The Career Center recently hired Malakia Silcott as the new assistant director and career advisor to fill the vacancy left by Nicole Anderson, who is now associate director of alumni career services. Previously, Silcott worked at several different colleges including Brandeis University, Massachusetts Institute of Technology and most recently Bunker Hill Community College.
According to Director of Career Development Donna Esposito, Silcott’s role with the Career Center will involve working with first-year and sophomore students and helping facilitate the Career Center’s relationship with various clubs and student organizations around campus.
“Malakia’s focus will be general career advising,” Esposito said. “She is going to be seeing students across all majors, [career interests and class years], as well as doing some programming around early engagement, meaning helping the Career Center continue to engage first-years and sophomores.”
Gregory Victory, executive director of the Career Center, said Silcott has lived up to these expectations the Career Center looks for in its employees, namely a focus on first-generation and low-income students, as well as diversity.
“She has a great sense of humor, which adds to the positive and fun atmosphere that we try to strike on a daily balance. She does a lot to help continue to make sure that the Career Center is a welcoming place,” Victory told the Daily in an email.
Esposito clarified that the Career Center’s focus on first-years and sophomores is not new, and that such engagement has been a growing trend over the past several years.
“The earlier that you engage students in terms of the resources, the services and the … career development [process], the more time they are going to have to take advantage of opportunities and to build their skills and competencies for preparing for life after Tufts,” Esposito said.
Silcott said she will be organizing a conference in the upcoming year for sophomores to address these needs. Esposito added that the Career Center is looking to shift how it works with students, to make services more accessible and to boost awareness about opportunities the Career Center offers.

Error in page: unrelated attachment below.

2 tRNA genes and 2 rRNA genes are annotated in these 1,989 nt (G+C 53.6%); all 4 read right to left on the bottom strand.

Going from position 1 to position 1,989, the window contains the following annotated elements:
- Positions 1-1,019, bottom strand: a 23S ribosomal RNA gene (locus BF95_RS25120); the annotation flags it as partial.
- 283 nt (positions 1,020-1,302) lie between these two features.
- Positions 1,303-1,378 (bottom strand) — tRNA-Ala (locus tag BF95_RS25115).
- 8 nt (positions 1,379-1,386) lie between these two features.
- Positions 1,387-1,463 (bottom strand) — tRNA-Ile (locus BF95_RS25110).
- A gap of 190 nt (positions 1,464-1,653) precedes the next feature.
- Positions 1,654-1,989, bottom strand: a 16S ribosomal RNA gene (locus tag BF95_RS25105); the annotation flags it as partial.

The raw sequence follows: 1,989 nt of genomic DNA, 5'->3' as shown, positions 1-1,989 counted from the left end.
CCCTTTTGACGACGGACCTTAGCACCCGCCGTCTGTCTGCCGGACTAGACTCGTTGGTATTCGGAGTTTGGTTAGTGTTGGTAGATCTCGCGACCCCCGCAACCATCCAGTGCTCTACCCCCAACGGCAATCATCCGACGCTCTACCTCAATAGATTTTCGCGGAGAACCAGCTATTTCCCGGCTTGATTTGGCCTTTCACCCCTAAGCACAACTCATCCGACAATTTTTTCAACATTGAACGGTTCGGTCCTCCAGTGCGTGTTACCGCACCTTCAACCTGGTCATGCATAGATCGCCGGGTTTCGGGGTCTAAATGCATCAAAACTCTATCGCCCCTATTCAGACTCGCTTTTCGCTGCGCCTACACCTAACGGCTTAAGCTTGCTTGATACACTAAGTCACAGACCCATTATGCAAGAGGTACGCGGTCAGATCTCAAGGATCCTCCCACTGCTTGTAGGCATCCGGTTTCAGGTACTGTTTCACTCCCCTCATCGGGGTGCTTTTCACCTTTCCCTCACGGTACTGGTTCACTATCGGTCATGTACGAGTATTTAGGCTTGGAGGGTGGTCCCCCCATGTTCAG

“We’ve always done work with both first-years and sophomores, but this year we decided to take a different approach and offer a series of programs that were open to both, so that a first-year student or a sophomore could select which programs they want to focus on,” Esposito said. “We also want to do more outreach to student clubs and organizations. It’s a way to market our services and be more present on campus.”
Silcott expressed excitement about being a part of the Tufts community and learning from her Career Center colleagues, alumni and students as well.
“I feel like there are a lot of intelligent people doing some great things and I would like to be a part of that,” she said.
Silcott explained that she wants to help students make connections and strategize. Additionally, she is interested in working with students entering underrepresented fields or fields into which they are the first in their family to enter.
“I like the networking — getting students to understand or open up to the big world out there, and making those connections a little bit smaller,” Silcott said. “I look forward to connecting people to real life careers and the people who are doing those careers.”
Both Victory and Esposito agreed that Silcott has many qualities and experiences to contribute to the Tufts community.
“Malakia has hit the ground running, absorbing as much as she can about Tufts and our students, and jumping in with both feet to provide advising and coaching,” Victory said.